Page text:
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Coming into Friday's match up, No. 25 UNC boasted a four-game winning streak and seemed as if it was finally turning the corner. 

Forty minutes later, that notion became apparently premature. 

In the Tar Heels' 74-76 loss to Pitt, they started strong with an early lead and controlled the game for the majority of the first half. Pitt made a run at the end of the period, but UNC regained momentum in the second half, going up by as much as nine with just under 12 minutes to go. 

From there, the Tar Heels let their foot off the gas, going back into their old ways with empty possessions and missed shots. It also didn't help that no one could stop Pitt guard Jamarius Burton who recorded a career-high 31 points all from two-point range and free throws. 

Head coach Hubert Davis said he felt his team took a step back in "discipline," "details," and "defensively." Although there's still plenty of games to go, this team has to figure it out fast with conference play already in motion and tougher competition ahead. 

UNC now sits at 9-5 overall and 1-2 in the ACC. Here are some takeaways from its most recent defeat. 

Shooting needs to be more consistent

UNC is no short of players that can shoot the basketball at a high level, but not many of them can shoot well all the time. 

A significant reason for the second half meltdown was the inability to knock down open shots, something that they had no problem with earlier in the game. 

In the first half, the Tar Heels shot 51.6 percent from the floor and an efficient 46.2 percent from three. 

They went ice cold in the second half, shooting 33.3 percent overall and just 11.1 percent from deep. 

In the final six minutes of the game, UNC made only one field-goal which came from Tyler Nickel with two seconds left.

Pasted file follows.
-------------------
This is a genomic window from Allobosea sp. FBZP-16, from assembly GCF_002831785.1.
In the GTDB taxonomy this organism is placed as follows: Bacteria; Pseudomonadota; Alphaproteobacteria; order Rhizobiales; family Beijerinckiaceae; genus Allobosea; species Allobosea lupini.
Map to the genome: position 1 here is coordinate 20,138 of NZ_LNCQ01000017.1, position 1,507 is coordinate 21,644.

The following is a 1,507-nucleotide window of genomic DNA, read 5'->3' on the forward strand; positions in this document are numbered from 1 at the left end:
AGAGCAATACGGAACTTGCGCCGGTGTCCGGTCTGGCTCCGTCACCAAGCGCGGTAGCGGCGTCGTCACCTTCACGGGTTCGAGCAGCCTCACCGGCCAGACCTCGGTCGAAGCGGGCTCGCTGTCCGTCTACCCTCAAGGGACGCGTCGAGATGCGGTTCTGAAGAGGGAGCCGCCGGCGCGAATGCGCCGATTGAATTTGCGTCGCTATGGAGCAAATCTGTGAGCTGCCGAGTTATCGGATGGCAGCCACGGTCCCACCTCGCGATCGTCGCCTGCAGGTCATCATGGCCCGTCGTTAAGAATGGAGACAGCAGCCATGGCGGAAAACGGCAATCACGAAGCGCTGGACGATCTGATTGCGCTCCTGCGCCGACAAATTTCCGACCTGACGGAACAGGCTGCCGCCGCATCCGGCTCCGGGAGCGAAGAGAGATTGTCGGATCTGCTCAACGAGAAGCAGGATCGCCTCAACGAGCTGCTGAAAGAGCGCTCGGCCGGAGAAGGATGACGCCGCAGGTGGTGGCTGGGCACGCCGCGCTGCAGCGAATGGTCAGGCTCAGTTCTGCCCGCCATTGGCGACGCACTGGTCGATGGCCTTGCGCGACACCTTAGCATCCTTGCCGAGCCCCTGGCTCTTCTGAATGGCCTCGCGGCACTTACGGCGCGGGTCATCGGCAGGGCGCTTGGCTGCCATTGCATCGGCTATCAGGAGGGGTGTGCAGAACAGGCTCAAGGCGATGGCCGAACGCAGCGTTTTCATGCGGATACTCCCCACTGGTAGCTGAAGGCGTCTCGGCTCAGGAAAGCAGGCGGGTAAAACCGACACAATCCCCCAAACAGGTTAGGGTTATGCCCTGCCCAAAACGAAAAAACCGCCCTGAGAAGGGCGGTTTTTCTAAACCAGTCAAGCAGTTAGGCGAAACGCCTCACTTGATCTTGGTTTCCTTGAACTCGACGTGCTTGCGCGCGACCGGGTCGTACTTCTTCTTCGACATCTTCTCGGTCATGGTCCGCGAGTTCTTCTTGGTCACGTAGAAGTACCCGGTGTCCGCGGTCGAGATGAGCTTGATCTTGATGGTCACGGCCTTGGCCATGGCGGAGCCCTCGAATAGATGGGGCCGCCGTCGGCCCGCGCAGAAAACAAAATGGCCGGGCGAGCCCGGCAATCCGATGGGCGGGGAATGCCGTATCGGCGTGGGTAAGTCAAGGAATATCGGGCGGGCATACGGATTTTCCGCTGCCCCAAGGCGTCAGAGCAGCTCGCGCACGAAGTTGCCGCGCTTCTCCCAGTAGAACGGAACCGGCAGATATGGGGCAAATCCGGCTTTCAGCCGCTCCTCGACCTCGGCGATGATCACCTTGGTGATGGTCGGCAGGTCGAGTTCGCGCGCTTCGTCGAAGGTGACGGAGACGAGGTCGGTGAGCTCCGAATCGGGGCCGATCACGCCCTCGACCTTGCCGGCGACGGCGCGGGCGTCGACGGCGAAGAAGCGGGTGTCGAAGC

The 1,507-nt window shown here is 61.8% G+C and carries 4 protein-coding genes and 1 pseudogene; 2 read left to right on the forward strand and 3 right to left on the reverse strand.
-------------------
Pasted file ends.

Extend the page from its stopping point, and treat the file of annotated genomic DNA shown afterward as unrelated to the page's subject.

Shooting like that in a closing stretch will make it very difficult to put teams away, especially when they have a hot player like Burton who kept getting his way at the rim. 

UNC is a much better shooting team than it showed in that half, but consistency has been a problem between games with some streaky performances this season. 

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Caleb Love has been one of the most inconsistent shooters, shooting well above 50 percent some nights but well below 40 percent on others. Against Pitt, Love recorded his season-low in scoring and his second single-digit scoring performance and on the year, finishing the game with seven points on 3-9 shooting. 

When the Tar Heels are on, they are very tough to beat, but when they're off, they essentially give games away with long dry spells. Just one or two more made field-goals in the second half could've made all the difference in this game, but the inability to hit shots on a regular basis hurt UNC in the end. 

The bench needs more minutes

UNC needed a spark outside of its starters to help close out Pitt in the second half, but the bench never really got its chance to make an impact. 

Outside of D'Marco Dunn's 11 minutes in the closing period, none of the Tar Heels' second unit played a full minute. 

Puff Johnson made a three in his two-minute stint in the first half, but he picked up three quick fouls and didn't play again. 

When the Tar Heels needed scoring and defensive help on Burton in the second half, the elite defender in Seth Trimble and three-point specialist in Tyler Nickel couldn't get on the court. 

It's also worth noting that Jalen Washington and Dontrez Styles didn't play at all. 

Coach Davis' use of his bench has been interesting this season as he has utilized a deep rotation in some games but has only played six or seven guys in others. 

It's not surprising that the rotation is usually cut down in tighter games, but in rough stretches like the one on Friday, it's eye-raising that Davis doesn't look for answers in his reserves. 

In the short time it's had this season, the bench has come up big for UNC, more on the defensive end through Dunn and Trimble's on-ball pressure and Johnson's length. 

Offensively, there's room for improvement, especially with freshmen Trimble and Nickel who are still getting their feet wet on the college level. 

But, when will Davis pull the trigger and let those guys play long enough to get into their own rhythms and make an even greater impact on the game?

This team will need depth down the stretch, and it will need answers when the starters can't respond in the big moments. 

The time to foster confidence in the bench is now, and it should get more time to show what it can do in the future.